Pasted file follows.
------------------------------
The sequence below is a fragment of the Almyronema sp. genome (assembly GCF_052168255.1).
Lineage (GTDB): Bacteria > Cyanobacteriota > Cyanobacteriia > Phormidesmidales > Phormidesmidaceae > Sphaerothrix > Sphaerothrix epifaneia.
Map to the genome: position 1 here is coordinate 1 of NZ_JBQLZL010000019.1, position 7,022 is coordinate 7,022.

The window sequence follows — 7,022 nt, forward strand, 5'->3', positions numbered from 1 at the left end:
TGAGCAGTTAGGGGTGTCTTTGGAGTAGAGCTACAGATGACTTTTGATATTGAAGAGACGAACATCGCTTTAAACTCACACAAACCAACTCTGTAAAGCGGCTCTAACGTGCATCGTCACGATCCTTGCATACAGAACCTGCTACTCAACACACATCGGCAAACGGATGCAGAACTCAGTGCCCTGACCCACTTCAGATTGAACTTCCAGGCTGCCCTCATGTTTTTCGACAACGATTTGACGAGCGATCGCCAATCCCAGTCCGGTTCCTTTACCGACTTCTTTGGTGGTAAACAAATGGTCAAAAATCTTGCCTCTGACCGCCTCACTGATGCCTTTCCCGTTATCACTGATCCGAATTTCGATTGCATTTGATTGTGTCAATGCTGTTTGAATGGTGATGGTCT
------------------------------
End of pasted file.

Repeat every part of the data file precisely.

The sequence below is a fragment of the Almyronema sp. genome (assembly GCF_052168255.1).
Lineage (GTDB): Bacteria > Cyanobacteriota > Cyanobacteriia > Phormidesmidales > Phormidesmidaceae > Sphaerothrix > Sphaerothrix epifaneia.
Map to the genome: position 1 here is coordinate 1 of NZ_JBQLZL010000019.1, position 7,022 is coordinate 7,022.

The window sequence follows — 7,022 nt, forward strand, 5'->3', positions numbered from 1 at the left end:
TGAGCAGTTAGGGGTGTCTTTGGAGTAGAGCTACAGATGACTTTTGATATTGAAGAGACGAACATCGCTTTAAACTCACACAAACCAACTCTGTAAAGCGGCTCTAACGTGCATCGTCACGATCCTTGCATACAGAACCTGCTACTCAACACACATCGGCAAACGGATGCAGAACTCAGTGCCCTGACCCACTTCAGATTGAACTTCCAGGCTGCCCTCATGTTTTTCGACAACGATTTGACGAGCGATCGCCAATCCCAGTCCGGTTCCTTTACCGACTTCTTTGGTGGTAAACAAATGGTCAAAAATCTTGCCTCTGACCGCCTCACTGATGCCTTTCCCGTTATCACTGATCCGAATTTCGATTGCATTTGATTGTGTCAATGCTGTTTGAATGGTGATGGTCT